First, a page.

I just came across this image from a project in Venice that I worked on a few years ago. Fond memories!
It got me thinking about what a great solution it was to make this relatively large closet a hidden home office in my client’s den. (If memory serves, he wanted to be able to shut the door on the email and the bills when he was kicking back with his wife.) The next thing you know, I am over to Pinterest, looking for more good images of this concept.
This one was my favorite of the kind where one could actually close the doors on a little office room. The peacock-blue and tomato-red on white color combo is very much after my own heart, and I am all for the impact of pattern. The exuberant wallpaper is perfection!
via Australian Better Homes and Gardens
This is a good concept image where the closet doors are removed. Instead of a hidden office, you have a clearly defined office niche.
via Apartment Therapy
And finally, here is my favorite image of a desk incorporated into a cabinetry build-out. The plug-in sconces make it a memorable design.
via New York Times
I have a special affinity for vintage poster art. Old movies, concerts, advertising images, political propaganda – I love what graphic artists do. And I love the way this kind of art can easily give a space a point of view. Vintage poster art is usually graphic and vividly colorful. It also frequently captures the nostalgia of a bygone era, so it can bring immediate warmth and charm to a room.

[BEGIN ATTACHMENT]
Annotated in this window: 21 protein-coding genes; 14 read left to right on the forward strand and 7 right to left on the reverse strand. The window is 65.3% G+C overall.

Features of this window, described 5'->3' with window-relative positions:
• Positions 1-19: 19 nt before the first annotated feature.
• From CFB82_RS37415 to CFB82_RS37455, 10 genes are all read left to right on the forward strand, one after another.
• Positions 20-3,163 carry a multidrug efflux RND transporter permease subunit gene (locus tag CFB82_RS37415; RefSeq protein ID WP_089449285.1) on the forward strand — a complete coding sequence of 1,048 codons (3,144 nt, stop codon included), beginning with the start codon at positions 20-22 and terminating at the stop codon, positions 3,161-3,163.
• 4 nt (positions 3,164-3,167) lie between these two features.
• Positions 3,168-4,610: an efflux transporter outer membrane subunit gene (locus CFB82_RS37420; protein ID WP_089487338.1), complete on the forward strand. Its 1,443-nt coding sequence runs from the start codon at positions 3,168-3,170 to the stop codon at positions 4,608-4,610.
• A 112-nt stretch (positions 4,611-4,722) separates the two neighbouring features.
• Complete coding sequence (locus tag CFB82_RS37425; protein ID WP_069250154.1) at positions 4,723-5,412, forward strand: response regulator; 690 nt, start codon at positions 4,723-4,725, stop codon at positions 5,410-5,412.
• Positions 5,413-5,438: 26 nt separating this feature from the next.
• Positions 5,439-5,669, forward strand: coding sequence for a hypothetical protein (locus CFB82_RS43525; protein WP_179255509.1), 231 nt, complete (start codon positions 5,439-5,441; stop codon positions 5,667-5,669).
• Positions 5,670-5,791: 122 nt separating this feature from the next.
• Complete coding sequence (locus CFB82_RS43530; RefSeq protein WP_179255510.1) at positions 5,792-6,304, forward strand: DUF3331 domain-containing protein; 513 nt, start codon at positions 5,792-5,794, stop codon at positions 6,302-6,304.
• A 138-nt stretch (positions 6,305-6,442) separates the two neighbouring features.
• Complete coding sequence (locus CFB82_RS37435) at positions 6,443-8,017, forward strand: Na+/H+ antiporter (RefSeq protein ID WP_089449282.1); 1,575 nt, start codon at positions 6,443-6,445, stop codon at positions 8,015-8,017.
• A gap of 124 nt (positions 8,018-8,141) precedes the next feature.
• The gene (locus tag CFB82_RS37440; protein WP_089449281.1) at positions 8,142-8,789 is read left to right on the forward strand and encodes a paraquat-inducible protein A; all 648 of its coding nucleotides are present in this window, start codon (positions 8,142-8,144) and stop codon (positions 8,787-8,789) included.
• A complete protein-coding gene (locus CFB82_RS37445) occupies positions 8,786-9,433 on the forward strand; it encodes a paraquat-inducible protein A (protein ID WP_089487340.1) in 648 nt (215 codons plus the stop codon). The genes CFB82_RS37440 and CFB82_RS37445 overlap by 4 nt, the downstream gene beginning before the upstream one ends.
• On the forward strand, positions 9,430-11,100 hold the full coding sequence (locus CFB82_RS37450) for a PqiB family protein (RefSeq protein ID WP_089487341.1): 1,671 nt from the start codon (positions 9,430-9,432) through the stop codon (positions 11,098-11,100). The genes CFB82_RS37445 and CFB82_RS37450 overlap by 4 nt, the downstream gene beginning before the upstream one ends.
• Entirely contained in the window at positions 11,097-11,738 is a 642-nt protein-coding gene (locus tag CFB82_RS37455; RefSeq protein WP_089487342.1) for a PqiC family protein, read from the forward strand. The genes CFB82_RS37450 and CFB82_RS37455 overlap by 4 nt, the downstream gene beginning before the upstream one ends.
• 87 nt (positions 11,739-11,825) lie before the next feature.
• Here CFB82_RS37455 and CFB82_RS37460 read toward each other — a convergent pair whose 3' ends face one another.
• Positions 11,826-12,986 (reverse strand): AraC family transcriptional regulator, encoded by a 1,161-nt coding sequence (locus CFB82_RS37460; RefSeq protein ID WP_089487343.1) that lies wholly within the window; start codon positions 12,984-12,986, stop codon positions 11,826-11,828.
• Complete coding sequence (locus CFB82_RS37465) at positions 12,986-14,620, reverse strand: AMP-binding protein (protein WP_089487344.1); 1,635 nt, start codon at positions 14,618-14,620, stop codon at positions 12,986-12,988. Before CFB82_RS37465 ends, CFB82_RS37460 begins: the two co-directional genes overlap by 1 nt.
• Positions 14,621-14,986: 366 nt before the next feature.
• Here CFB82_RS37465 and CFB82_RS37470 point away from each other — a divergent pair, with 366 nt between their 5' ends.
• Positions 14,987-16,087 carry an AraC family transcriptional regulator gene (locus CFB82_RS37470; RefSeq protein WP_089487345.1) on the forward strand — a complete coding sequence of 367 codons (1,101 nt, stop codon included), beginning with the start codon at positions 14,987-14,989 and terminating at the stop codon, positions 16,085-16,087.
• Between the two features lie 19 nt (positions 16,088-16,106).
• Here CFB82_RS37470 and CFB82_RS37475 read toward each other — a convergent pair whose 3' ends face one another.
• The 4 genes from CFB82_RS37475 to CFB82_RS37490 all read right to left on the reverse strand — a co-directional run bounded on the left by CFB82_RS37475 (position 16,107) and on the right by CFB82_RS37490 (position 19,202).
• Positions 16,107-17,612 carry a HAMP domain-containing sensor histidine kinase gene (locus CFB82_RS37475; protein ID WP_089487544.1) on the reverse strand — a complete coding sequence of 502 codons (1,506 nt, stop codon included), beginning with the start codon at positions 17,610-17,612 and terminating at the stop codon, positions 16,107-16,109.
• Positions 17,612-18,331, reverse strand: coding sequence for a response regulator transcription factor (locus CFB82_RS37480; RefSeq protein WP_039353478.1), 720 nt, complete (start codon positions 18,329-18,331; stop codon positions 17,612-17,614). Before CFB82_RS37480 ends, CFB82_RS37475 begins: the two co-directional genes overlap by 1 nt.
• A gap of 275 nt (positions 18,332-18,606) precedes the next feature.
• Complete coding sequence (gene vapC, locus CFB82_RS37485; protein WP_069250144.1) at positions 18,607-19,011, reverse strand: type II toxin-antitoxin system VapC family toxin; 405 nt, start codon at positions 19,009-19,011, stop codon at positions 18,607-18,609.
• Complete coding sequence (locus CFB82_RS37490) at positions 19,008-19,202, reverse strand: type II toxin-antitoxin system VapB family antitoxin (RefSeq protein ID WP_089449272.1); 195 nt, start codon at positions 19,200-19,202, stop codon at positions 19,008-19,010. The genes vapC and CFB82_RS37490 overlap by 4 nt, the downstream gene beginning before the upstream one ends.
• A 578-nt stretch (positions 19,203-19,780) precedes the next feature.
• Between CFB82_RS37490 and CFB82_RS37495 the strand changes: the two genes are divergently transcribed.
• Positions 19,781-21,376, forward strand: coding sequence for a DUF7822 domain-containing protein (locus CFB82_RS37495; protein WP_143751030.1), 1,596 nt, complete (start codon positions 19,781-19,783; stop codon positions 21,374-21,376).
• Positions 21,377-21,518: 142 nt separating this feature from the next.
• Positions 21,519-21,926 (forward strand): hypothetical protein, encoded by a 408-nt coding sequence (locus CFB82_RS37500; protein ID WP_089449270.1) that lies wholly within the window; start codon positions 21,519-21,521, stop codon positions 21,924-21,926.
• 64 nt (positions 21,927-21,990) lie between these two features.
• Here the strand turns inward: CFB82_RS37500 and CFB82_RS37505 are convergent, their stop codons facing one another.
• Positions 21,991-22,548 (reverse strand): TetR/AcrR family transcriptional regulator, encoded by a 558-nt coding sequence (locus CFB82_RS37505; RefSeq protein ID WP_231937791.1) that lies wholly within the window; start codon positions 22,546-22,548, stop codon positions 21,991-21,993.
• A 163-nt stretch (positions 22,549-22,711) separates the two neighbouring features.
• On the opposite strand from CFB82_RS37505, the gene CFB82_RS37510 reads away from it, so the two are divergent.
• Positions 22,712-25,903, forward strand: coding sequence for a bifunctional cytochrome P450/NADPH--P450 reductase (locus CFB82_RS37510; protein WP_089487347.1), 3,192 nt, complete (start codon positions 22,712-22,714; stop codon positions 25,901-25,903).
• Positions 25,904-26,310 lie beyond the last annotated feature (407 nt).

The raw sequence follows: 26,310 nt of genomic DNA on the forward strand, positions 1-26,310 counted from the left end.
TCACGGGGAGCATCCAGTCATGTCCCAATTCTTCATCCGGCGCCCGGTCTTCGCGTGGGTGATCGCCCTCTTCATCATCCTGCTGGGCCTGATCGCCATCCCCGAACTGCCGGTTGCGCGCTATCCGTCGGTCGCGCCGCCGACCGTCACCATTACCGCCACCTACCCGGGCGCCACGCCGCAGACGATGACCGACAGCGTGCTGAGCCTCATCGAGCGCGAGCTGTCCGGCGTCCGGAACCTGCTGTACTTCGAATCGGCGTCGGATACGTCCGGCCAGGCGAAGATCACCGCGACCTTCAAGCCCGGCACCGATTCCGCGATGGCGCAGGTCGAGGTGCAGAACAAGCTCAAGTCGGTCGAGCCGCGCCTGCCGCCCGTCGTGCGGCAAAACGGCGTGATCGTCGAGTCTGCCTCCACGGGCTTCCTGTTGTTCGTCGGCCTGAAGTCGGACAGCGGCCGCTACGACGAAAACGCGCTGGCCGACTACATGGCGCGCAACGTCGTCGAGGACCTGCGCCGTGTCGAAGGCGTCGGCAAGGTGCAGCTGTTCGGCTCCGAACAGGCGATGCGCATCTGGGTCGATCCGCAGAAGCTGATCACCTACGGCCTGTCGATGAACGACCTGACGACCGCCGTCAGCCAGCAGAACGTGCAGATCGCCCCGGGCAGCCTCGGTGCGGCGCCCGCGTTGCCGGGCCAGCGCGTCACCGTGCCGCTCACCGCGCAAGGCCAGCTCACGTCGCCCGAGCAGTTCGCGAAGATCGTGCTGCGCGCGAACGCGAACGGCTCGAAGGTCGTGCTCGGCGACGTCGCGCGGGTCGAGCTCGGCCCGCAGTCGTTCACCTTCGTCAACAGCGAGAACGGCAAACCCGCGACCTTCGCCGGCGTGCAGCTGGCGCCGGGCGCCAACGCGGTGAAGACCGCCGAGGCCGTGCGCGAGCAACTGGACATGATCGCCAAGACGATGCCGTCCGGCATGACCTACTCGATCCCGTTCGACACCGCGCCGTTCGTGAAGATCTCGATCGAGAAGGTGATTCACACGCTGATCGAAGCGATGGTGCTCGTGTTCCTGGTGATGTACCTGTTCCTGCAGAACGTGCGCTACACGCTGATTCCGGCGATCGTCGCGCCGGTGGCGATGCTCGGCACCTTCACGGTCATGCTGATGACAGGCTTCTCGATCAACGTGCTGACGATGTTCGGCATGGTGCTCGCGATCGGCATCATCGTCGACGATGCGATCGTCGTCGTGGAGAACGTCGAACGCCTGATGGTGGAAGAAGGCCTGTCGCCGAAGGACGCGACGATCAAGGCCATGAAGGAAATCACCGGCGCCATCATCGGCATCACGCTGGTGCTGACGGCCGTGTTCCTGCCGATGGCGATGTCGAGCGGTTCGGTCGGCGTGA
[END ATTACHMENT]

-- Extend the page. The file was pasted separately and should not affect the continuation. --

I love the color combination and ruggedly adventurous feeling of this one!
When I am helping my clients find art that is meaningful to them and gives me an exciting design direction, I often like to find out about their heritage, and the stand-out places in their memories.Then I see if I can find a vintage travel poster that reflects it. An actual vintage one is great if they are looking at it is a collectible piece, but a well-framed quality reproduction will also work. For some current clients who have just doubled their square footage and are in need of a lot of new art, Hawaii is the place. I hope they can choose just ONE of these images. We want the overall vibe to be eclectic, not “Tiki Ti!”!
The image above is my favorite candidate. The bright colors and optimistic spirit of it would make it a great focal point in the Playroom that a little boy and girl will share. This blue and red one below could also work well to energize white walls.